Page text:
2010 was an interesting year for the solar industry. Certainly there were stumbles such as a 30% cut in the Spanish FiT, Southern California Edison dropping out of a power purchase agreement for energy produced by the Calico Solar Project, Solyndra and SpectraWatt shutting factories and laying off workers, and so forth. But generally the industry was upbeat; the news was positive. Globally the growth in the solar industry was impressive. According to iSuppli, at least 15GW of PV systems were installed globally, compared to 7.2GW in 2009.

The boom in solar was good news at a bad time. Many seized the opportunity and launched new solar start-ups at a rate reminiscent of the burgeoning computer industry of the 1980s. A good example of a start up that came along at just the right time is the very publication you’re reading. Solar Novus Today was launched in 2010. The first of many publications planned by parent company Novus Media Today, beginning with a publication for the solar industry proved to be a good choice. The publication rapidly added writers, editors, advisors and sales staff located throughout the world. It regularly features articles with insight from industry leaders, has a loyal following on various social media sites, and can boast of attracting 20,000+ readers per month in its inaugural year—and it’s still growing.

In 2010, we reported the latest news, launched a blog, delivered case studies, provided tutorials on solar technologies and kept the industry up to date on events as they happened. Looking at the most read articles on the web site, we concluded that the top ten topics of most interest in the solar industry in 2010 can be grouped as follows:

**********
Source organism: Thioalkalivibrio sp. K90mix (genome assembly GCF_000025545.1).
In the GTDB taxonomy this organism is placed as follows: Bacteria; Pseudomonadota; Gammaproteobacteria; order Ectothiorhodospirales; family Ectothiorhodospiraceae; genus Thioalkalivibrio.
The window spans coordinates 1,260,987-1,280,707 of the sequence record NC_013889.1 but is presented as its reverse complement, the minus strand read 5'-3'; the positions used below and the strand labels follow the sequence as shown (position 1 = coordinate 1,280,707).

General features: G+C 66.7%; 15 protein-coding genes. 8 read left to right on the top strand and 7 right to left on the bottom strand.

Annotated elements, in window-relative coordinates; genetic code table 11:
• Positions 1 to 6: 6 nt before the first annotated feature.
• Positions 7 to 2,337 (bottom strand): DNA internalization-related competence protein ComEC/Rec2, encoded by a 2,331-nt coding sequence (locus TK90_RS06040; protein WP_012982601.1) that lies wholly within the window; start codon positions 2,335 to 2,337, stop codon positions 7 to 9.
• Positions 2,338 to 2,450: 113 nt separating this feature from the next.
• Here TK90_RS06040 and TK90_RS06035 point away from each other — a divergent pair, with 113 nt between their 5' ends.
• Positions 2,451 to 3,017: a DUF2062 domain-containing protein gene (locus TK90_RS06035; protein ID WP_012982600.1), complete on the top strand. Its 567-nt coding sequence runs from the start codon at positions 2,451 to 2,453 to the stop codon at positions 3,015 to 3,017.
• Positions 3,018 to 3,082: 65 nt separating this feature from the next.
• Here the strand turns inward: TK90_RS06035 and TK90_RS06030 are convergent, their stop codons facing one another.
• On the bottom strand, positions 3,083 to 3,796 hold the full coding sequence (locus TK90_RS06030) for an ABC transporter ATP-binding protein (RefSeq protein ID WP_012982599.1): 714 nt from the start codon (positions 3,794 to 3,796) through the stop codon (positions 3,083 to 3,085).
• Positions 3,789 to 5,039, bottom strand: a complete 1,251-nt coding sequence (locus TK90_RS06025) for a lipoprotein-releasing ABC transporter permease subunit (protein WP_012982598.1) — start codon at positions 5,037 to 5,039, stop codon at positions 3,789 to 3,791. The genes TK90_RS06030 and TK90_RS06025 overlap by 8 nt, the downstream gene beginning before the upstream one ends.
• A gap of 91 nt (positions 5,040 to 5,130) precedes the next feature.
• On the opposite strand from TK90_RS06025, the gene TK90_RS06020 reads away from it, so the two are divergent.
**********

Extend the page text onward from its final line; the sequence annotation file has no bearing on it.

• Government support
  • Energy storage and battery technologies
  • Emerging solar technologies
  • Space
  • Inverters and microinverters
  • Solar fads, green intent and big business
  • Utility scale solar
  • Smart grid
  • China and India
  • Desertec

Government support

Feed in tariffs (FiTs) vary widely from country to country and state to state, which may be a good thing, because we learn from what works and what doesn’t work for the solar industry. See the blog “FiTs for Schools.”

A hot topic across the globe in 2010 were politics in the US, as House and Senate changed from Democratic control to Republican, putting pressure on the lame-duck session to pass some bills critical to the solar industry. The extension of the Treasury Grant Program was a big win for the solar industry. That program is described in the article “US Solar Finance: Year end 2010”.

Proposition 23 was an initiative that would end California’s greenhouse gas laws. Losing by a margin of over 61% proved acceptance of renewable energy initiatives.

Energy storage and batteries

Batteries for the solar industry are in great demand, and the best technology for solar is hotly debated. Fortunately much energy (no pun intended) is going into research, development and testing of utility scale and other batteries for renewable energy storage. See the article “Lithium-ion Batteries: High density storage for solar generation.”

source: solarnovus